“[T]here is no statistically significant evidence that receiving outpatient care from a mental health care provider reduces the likelihood of adverse mental health,” Richman writes in a working paper. “[Yet] white and affluent workers take greater advantage of the mental health insurance benefit than their nonwhite and lower-income co-workers, [who instead] are significantly more likely to seek care from general practitioners than from mental health care providers. ... [T]hese results suggest that expanding mental health benefits increases regressive and undesired wealth transfers [and] raise serious questions about the provision of mental health insurance.”
Richman acknowledges that his empirical findings “raise as many questions as they answer” and might come at a particularly critical time. “President Obama’s Affordable Care Act means that many more Americans will have health insurance in the years to come,” he says. “That is an extremely positive development, but it brings unusual urgency to understanding what insurance should cover and how we can make it more affordable.”
See: Insurance Expansions: Do They Hurt Those They Are Designed to Help?, 26 Health Affairs 1345–1357 (Sept./Oct. 2007)
Who is more precautionary, the United States or Europe?
Whether Europe or the United States adopts a more precautionary stance regarding risk regulation has been a matter of intense debate for decades. With risk now a global concern and demands on policymakers to take protective action on such risks as chemicals, climate change, food, finance, and terrorism, the inquiry has implications for future regulatory research and policy and could illuminate appropriate areas for international dialogue.
Jonathan Wiener, Duke’s Perkins Professor of Law, professor of public policy, and professor of environmental policy, undertook a thorough, multi-year examination of the question, along with a team of transatlantic legal scholars, scientists, and experts in specific areas of risk and regulation. He is the co-editor of a new book about the project, titled The Reality of Precaution: Comparing Risk Regulation in the United States and Europe (RFF Press/Earthscan, 2010, with Michael. D. Rogers, James K. Hammitt, and Peter H. Sand, eds.)
The project included what may be the most comprehensive and methodologically rigorous comparative study of relative precaution in risk regulation conducted to date. In addition to offering a dozen in-depth case studies on salient risks, Wiener and his colleagues developed a matrix of almost 3,000 risks identified in the scholarly literature over the last three decades and categorized them by type of source (such as alcohol and tobacco, terrorism and war, consumer products, and pollution) or by cause and end point — ecological, health, or safety. They randomly selected 100 for thorough analysis.
For each of the 100 sampled risks, they scored the relative stringency of regulation in Europe and the United States from 1970 to 2004; their analysis of the distribution and trends in these scores can be found in the chapter titled “A Quantitative Comparison of Relative Precaution in the United States and Europe, 1970–2004.”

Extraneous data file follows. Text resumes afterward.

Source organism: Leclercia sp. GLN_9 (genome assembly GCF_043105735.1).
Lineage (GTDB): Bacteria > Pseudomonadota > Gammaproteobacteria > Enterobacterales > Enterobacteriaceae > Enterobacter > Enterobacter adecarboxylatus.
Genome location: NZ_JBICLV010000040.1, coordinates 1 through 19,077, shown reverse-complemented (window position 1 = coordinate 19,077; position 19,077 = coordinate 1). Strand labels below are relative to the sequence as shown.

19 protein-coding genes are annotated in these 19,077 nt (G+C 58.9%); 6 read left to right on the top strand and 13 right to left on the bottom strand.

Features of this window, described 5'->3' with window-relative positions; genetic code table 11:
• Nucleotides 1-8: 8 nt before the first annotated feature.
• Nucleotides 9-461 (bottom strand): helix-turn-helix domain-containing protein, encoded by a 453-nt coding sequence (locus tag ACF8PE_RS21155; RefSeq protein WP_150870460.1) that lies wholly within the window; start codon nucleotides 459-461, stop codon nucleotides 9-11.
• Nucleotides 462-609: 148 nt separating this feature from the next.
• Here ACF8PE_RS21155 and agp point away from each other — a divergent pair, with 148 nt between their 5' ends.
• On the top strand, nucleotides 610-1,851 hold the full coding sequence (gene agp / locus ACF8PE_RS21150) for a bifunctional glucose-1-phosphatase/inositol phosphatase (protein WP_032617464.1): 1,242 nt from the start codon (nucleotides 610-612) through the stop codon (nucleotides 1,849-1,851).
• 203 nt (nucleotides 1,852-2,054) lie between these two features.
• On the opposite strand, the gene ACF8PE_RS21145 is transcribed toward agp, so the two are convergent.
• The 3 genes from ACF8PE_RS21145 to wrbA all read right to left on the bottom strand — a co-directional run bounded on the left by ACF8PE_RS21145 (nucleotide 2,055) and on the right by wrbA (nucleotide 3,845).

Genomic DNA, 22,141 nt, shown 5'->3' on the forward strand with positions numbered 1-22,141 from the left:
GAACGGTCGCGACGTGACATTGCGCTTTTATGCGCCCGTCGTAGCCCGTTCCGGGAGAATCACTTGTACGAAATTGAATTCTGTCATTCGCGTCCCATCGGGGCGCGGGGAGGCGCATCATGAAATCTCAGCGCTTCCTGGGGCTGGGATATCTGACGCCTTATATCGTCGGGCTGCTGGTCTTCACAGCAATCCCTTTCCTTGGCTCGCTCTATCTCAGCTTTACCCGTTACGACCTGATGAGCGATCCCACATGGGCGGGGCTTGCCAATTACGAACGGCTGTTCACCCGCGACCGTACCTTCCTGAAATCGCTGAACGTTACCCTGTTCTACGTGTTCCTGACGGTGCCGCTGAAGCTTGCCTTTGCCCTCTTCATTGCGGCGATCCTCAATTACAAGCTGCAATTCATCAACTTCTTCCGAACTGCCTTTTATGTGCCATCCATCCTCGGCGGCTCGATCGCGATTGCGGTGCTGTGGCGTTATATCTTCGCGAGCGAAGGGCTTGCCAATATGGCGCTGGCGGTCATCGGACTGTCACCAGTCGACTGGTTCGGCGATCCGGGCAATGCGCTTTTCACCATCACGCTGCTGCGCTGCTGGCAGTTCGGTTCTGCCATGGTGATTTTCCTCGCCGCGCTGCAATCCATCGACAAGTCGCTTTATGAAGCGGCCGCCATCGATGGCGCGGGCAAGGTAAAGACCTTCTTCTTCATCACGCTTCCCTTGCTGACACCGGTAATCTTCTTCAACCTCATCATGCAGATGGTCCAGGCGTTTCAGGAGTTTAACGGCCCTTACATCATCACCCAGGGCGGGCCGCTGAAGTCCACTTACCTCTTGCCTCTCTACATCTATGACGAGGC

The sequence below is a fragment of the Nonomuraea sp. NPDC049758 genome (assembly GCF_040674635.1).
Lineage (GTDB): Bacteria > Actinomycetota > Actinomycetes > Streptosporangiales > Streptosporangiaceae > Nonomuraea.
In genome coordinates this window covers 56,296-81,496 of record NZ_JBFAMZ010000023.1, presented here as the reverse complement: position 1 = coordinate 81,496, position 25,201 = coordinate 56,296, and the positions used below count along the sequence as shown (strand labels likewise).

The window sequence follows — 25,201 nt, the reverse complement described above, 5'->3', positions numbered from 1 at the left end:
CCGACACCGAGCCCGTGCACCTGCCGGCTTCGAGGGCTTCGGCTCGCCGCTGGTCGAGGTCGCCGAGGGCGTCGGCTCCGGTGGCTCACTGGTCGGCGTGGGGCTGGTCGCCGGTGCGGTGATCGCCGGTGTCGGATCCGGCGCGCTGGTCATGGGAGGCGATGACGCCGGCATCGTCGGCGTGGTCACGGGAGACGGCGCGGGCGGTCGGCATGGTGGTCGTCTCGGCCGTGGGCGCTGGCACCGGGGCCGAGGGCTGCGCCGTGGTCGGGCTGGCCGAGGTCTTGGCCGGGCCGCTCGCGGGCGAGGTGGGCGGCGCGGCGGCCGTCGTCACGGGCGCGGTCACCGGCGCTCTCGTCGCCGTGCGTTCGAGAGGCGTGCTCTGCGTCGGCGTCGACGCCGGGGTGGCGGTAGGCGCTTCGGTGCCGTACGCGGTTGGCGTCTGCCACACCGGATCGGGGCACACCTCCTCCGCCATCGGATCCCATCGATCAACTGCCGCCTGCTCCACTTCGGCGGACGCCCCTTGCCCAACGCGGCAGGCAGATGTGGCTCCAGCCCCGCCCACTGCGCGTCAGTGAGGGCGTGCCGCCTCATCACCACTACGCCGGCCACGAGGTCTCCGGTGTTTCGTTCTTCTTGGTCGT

“The polity that regulates a risk earlier and more stringently than the other was considered more precautionary,” they write.
Overall, they find the United States and Europe to exhibit rough parity in relative precaution over the last four decades, with occasional divergence on particular risks. “The most common pattern, exhibited by 33 risks, is that Europe and the United States are equally precautionary over the entire period,” they write. While Europe has been more precautionary on risks such as genetically modified foods, toxic chemicals, and climate change, they find that the United States has been more precautionary about risks such as mad cow disease, air pollution, and terrorism.
“What we found is that the reality of precaution is very selective on both sides of the Atlantic, with frequent borrowing of ideas,” says Wiener.
See: A Quantitative Comparison of Relative Precaution in the United States and Europe, 1970–2004, in The Reality of Precaution: Comparing Risk Regulation in the United States and Europe (2010)
How has the Supreme Court’s ruling in United States v. Leon affected search warrant practices in federal district courts?
In its 1984 ruling in United States v. Leon, the Supreme Court stated that a warrant obtained in good faith from a neutral magistrate cannot later be attacked for lack of probable cause; the onus is on the defendant seeking to undermine the warrant to prove that police (or prosecutors) actively misled the magistrate or that no reasonable magistrate would have issued it.
Dean David F. Levi and Professors Jack Knight and Mitu Gulati are investigating how Leon’s “good faith” exception to the probable cause rule may have changed the practices of police, prosecutors, and magistrate judges seeking, processing, and issuing warrants and, more broadly, the impact of a Supreme Court opinion over time.
The three are examining all warrants issued in the U.S. District Court for the Eastern District of North Carolina during specific intervals before and after Leon until the present. They also are checking returns on the warrants and conducting supplementary interviews with judges and magistrate judges about their practices.